Sport and entertainment are two very distinct ideas, yet the lines between them are often blurred.
Genuine human emotion interwoven into sport is what makes it so captivating, and it’s the reason that for many it fails as a hobby but succeeds as a livelihood.
People do not attend or watch matches to be entertained, and those who do are often left disappointed. Fans go because they are emotionally invested, concerned only for the result rather than the quality of the performance.
Entertainment can be found in sport, but it can’t be manufactured into it. True entertainment emerges organically from what naturally takes place on the field – or in some cases what happens off the field.
From the onset no-one thought the fixture between Richmond and Fremantle at the MCG last season was going to be one of the most talked about matches of the season, but the AFL world exploded as David Mundy sealed the win for the Dockers on the siren after the Tigers hit the front with 21 seconds left.
The next few Richmond games became all the more intriguing as people switched on merely to see whether the Tigers would suffer a fate which had haunted them for many years. That’s true entertainment.
There are both exciting and tedious moments in AFL, as is the case with all sports. These tedious moments make the exciting ones all the more thrilling, and their spontaneity makes them memorable.
The AFL do not need to implement any additional rules to increase the entertainment value, so why does it appear as though they are doing it anyway?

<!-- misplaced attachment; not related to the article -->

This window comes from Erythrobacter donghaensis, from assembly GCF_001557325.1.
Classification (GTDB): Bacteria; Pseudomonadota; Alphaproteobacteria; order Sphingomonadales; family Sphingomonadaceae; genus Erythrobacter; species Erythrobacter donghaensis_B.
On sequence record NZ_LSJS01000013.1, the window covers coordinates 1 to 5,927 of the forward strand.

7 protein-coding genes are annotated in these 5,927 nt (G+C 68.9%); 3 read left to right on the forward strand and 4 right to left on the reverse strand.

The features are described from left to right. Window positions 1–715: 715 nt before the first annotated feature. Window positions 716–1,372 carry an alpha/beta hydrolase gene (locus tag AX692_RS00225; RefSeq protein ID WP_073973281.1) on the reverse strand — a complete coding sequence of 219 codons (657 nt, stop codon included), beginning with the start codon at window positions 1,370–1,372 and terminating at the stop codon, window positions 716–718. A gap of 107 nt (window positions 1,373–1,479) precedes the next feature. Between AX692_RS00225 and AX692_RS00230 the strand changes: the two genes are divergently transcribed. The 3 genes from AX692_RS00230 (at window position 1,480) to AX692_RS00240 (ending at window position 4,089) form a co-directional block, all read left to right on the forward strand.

The creation of AFLX is as baffling. It is ridiculous. The competition fails to benefit or improve the standard of the game, with the only justification for its existence being to entice new fans, particularly those overseas.
While it may be believed that shortening the ground and segregating fans may appeal to people overseas due to its resemblance to football, it ultimately provides a false representation of what AFL consists of.
AFLX has been likened to the Big Bash League, but the BBL provides a greater purpose by acting as a pathway for players into the national side.
Further, it is surprising how after making a significant step in introducing AFLW the AFL go ahead with such a mickey mouse competition to run adjacent to the women’s season.
Do the AFL believe that by creating AFLX the significant deprivation felt by fans during the offseason will be eased?
The anticipation and build-up towards the start of the season is what makes the first bounce launching a new season so sweet. Having a system where footy is played all year round through meaningless competitions will only diminish and exacerbate its legitimacy.
This can be said about cricket in contemporary times. When cricket consisted mostly of Test matches and limited ODIs every match felt important. Today the large number of ODIs and T20s following a Test series feel irrelevant and thus the aura sounding these formats is diminished, contradicting the old saying that you can never have too much of a good thing.
Moreover, the last thing any sport needs is significant commercialisation. Vince McMahon sought to provide a more entertaining alternative to the NFL through his XFL competition, but it failed due to the tournament lacking any legitimacy as a sport, being heavily driven by entertainment.
AFL is unlike any other sport played anywhere in the world, and if the AFL seek to promote the game, this is their selling point. High flying marks and crunching tackles excite even the most hardcore AFL fans, so imagine what it would do to someone watching it for the first time.
Entertainment is everywhere you look, especially in AFL. It’s one of those things you cannot force. You have to let it happen.